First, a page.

Billick still is master motivator for Ravens

Coach expert at pushing team's emotional buttons

December 11, 2003|By Jamison Hensley | Jamison Hensley,SUN STAFF

When the season was at its lowest point, coach Brian Billick was at his best.

Trailing Seattle by two touchdowns, the Ravens entered halftime three weeks ago on the brink of losing their season and their confidence. But Billick never lost the pulse of his team.

Standing before his players, he pushed his coaches behind him and said, "Hey, we're just the coaches. We have put you in the right direction. Where do you want to go from here?"

Billick's challenge was the springboard in what has the makings of the defining point of the Ravens' new era. The Ravens rallied to beat the Seahawks and have won three straight to take a one-game lead in the AFC North.

Capturing the division ultimately rides on the mind-set instilled by Billick.

The Ravens end the season against the Oakland Raiders (3-10), Cleveland Browns (4-9) and Pittsburgh Steelers (5-8) and should be heavily favored every week. At a time when focus is essential, the players take their cue from Billick.

"If you overlook a team in the NFL, you're dead. You're absolutely dead," Billick said. "The players won't, the coaches won't. I'll make sure of that."

Billick is the heart and conscience of the Ravens, and they play with as much passion and confidence as he shows on the sideline, in meetings and in the locker room.

"He has faith in us that we're going to back him up," center Mike Flynn said. "That fires me up. This team has his attitude."

Despite winning a Super Bowl after the 2000 season, Billick has taken heat for a revolving door at quarterback, an often-struggling offense and an arrogance that towers over M&T Bank Stadium.

But whatever anyone thinks about Billick, he is masterful in getting his team ready to win.

In their fifth season under Billick, the Ravens are 50-33 (.602) and poised for their third playoff trip. The team hadn't won more than six games in a season and had finished no higher than fourth in its division in three seasons before his arrival.

The turnaround came from the fact that Billick is as detailed as he is driven. In fact, next year's minicamps have already been planned out.

His routine during the season is to present a theme Wednesday and reinforce it daily until the Saturday night team meeting. Every word is thought out and every thought is calculated.

To reinforce his points, he has shown movie clips, referred to history and called players out.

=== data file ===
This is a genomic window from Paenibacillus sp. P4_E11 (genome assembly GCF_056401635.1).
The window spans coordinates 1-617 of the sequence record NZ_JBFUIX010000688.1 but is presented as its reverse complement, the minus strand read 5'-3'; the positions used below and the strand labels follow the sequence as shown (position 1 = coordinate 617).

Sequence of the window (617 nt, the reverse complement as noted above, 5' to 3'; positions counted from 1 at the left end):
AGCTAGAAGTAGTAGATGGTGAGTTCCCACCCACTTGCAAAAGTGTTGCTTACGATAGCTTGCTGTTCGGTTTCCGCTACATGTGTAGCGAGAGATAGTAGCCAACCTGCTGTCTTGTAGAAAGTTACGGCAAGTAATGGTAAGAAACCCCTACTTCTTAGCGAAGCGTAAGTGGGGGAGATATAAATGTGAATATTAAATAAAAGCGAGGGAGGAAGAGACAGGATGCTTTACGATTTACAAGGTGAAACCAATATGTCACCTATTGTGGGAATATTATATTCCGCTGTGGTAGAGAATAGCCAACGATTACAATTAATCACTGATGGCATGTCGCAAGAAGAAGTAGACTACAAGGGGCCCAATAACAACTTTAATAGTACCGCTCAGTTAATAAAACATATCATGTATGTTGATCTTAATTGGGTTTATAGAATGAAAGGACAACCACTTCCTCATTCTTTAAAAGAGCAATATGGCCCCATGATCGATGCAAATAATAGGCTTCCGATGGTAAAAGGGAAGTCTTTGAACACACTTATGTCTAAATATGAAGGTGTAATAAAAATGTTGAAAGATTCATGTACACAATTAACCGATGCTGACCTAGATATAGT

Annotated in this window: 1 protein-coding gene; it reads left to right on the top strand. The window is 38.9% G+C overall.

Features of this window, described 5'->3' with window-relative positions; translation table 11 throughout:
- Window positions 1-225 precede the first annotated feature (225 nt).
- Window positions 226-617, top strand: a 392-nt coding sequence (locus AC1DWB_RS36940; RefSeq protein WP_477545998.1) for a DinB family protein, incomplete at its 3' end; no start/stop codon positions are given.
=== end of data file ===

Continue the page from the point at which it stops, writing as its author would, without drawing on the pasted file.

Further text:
Before last year's game in Tennessee, injuries had decimated the Ravens and Billick wanted to strike a chord with his players. So, he showed a critical scene from Apollo 13 in which an air filter is not working and engineers need to devise a way to have the astronauts fix it with miscellaneous parts.

By piecing together their lineup, the Ravens went on to beat the Titans, 13-12.

Heading into Sunday's game in Oakland, Billick isn't relying on a movie or an emotional angle. His message is simple: You control your destiny.

"I've come to realize that this is what it's really about," Billick said. "X's and O's are fine, but we're all doing the same thing. Everybody is talented. Everybody has injuries and has to deal with adversity. But how a team relates to itself and the chemistry you can create on a team is very, very important."

A few days before last week's battle for first place against Cincinnati, Billick said he felt it was time for the Ravens to become a team in and of themselves. He pointed out how many Pro Bowl players were present and how many Super Bowl rings were in the room.

Emphasizing that the players needed to take ownership of the team, Billick told them, "You have a championship perspective and pedigree in this room that you could trust. I'm turning the keys over to you."

While he empowers his players, he never loses control of them.

"He makes us feel like we're the leaders," receiver Marcus Robinson said. "He makes us feel like we have a part and it's not just a head coach looking over us as kids. He treats us as grown men."

Some were more easily convinced than others.

Offensive tackle Orlando Brown said he initially did not trust Billick. But he noticed how Billick studied him throughout the year.

During halftime this past Sunday, Brown went into a frenzy in the locker room before Billick called him over. He looked into Brown's eyes and told him about saving his fight for the game.

"I respect him," Brown said. "He brought me back and he brought me back quick. If he was in a dark alley and somebody was on him, I would be there to get his back."

Just as important, the players know Billick has their back as well at a time when they need him the most.

"He knows when to push us and knows when to back off," Flynn said. "Knowing when to pull the strings, that's just being a good head coach."

Next for Ravens

Matchup: Ravens (8-5) vs. Oakland Raiders (3-10)

Site: Network Associates Coliseum, Oakland, Calif.

When: Sunday, 4:05 p.m.

TV/Radio: Ch. 13/WJFK (1300 AM), WQSR (102.7 FM)

Line: Ravens by 6

Baltimore Sun Articles
Please note the green-lined linked article text has been applied commercially without any involvement from our newsroom editors, reporters or any other editorial staff.